“It’s better than [the vulnerability used by] Conficker,” Roger Thompson, chief research officer at AVG Technologies, said yesterday. “It exposes the whole world, and can be exploited through the firewall. That’s better than Conficker, which mostly did its damage once it got inside a network.”
Conficker, the worm that exploded into prominence last January when it infected millions of machines, exploited an already-patched bug in Windows that Microsoft had thought dire enough to fix outside its usual update schedule.
The worm hijacked a large number of PCs — estimates ranged as high as 12 million at one point — and then assembled them into a massive botnet able to spread malware, plant fake antivirus software or distribute huge amounts of spam.
“I have no doubt that the really bad guys are bustling to get this [new vulnerability] into their exploit toolkits,” said Thompson. “For the Conficker people, this could be the next thing. They waited until they had a really good exploit, then combined that with some smart strategies. So I wouldn’t be surprised if they picked up on this.”
The vulnerability Thompson’s worried about is in the Microsoft Video Controller ActiveX Library, or the “msvidctl.dll” file, an ActiveX control that can be accessed using Internet Explorer (IE).
Although the bug has been used by hackers since at least June 9, it only made it into the public eye this week, when several security companies, including firms in both China and Denmark, reported that thousands of compromised sites were serving up exploits.
On Monday, Microsoft acknowledged the vulnerability in a security advisory, said it would produce a patch and provided an automated tool to disable the ActiveX control by setting nearly three-dozen “kill bits” in the Windows registry.
“This is a good exploit with a big lump of infectable people,” said Thompson.
One reason why the bug is an excellent choice for hackers is that it hasn’t been patched. When Conficker first appeared, the flaw it exploited had already been patched by Microsoft. It turned out, however, that there were plenty of PCs that had not been updated with the fix.
Thompson wouldn’t hazard a guess as to whether Microsoft would be able to craft a fix in time to add it to the patches slated for delivery next Tuesday, July’s regularly-scheduled update day. “But I’m fairly confident that they’re trying very hard,” he said.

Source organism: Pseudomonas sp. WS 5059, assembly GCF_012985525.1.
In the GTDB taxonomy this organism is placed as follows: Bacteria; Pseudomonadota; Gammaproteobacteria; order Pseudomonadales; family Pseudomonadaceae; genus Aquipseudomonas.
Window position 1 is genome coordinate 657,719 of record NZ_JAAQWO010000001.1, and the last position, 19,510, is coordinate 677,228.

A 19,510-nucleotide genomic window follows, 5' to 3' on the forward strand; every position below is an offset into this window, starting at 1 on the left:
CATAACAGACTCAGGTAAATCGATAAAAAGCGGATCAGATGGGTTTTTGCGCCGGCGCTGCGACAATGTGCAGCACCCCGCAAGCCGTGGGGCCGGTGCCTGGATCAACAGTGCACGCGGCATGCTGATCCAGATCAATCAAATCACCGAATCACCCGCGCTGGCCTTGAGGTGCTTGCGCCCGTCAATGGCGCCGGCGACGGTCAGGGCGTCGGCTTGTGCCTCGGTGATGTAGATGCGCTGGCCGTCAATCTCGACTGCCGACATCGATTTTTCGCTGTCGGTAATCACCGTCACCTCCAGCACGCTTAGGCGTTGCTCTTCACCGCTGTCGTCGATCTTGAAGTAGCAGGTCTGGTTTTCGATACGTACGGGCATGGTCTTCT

Attack code is readily available, Thompson said, meaning that attackers not yet abusing the bug don’t have to figure out an exploit of their own. “If the people who infect banner ads use this before there’s a patch, then watch out,” he warned.
Today, Microsoft admitted that researchers at IBM’s ISS X-Force had reported the vulnerability in 2008, but did not name the date. The X-Force researchers had uncovered the flaw in late 2007, and had reserved a CVE (Common Vulnerabilities and Exposures) number in December of that year.
One of the researchers, Alex Wheeler, who is now the manager of 3Com’s TippingPoint DVLabs, declined to name the date ISS reported the bug to Microsoft, citing a non-disclosure agreement he’d signed with his former employee.
Microsoft didn’t directly answer a question about why it had not patched the ActiveX vulnerability when it has known about the bug for at least six months and possibly as many as 18. “When we were alerted in 2008, we immediately started an investigation,” a company spokesman said today in an e-mail. “As we wanted to be thorough, this took extra time to fully evaluate.”
The “extra time” Microsoft needed may strike some as odd, since the ActiveX control — the “msvidctl.dll” file — is the company’s own code. And that’s unusual, said Thompson. “This is the first issue with a Microsoft .dll for, really, a long while,” Thompson said. “Maybe since the ANI bug in April 2007. Usually, it’s a Chinese .dll or something from Adobe.”
The vulnerability in Windows’ animated cursor — found in the “user32.dll” file — was patched more than 100 days after Microsoft was alerted by Alexander Sotirov, a vulnerability researcher at Determina. Microsoft issued an “out-of-band” patch for the ANI bug, breaking from its regular monthly schedule.
“It’s not the end of the world or anything,” said Thompson. “But I won’t be surprised to see Version 2.0 of Conficker with this. It seems custom-made for them.”
Systems running Windows XP or Windows Server 2003 are vulnerable to current attacks through IE6 and IE7. Windows Vista and Windows 7 are not at risk; nor are users running IE8 or other browsers, such as Mozilla’s Firefox and Google’s Chrome.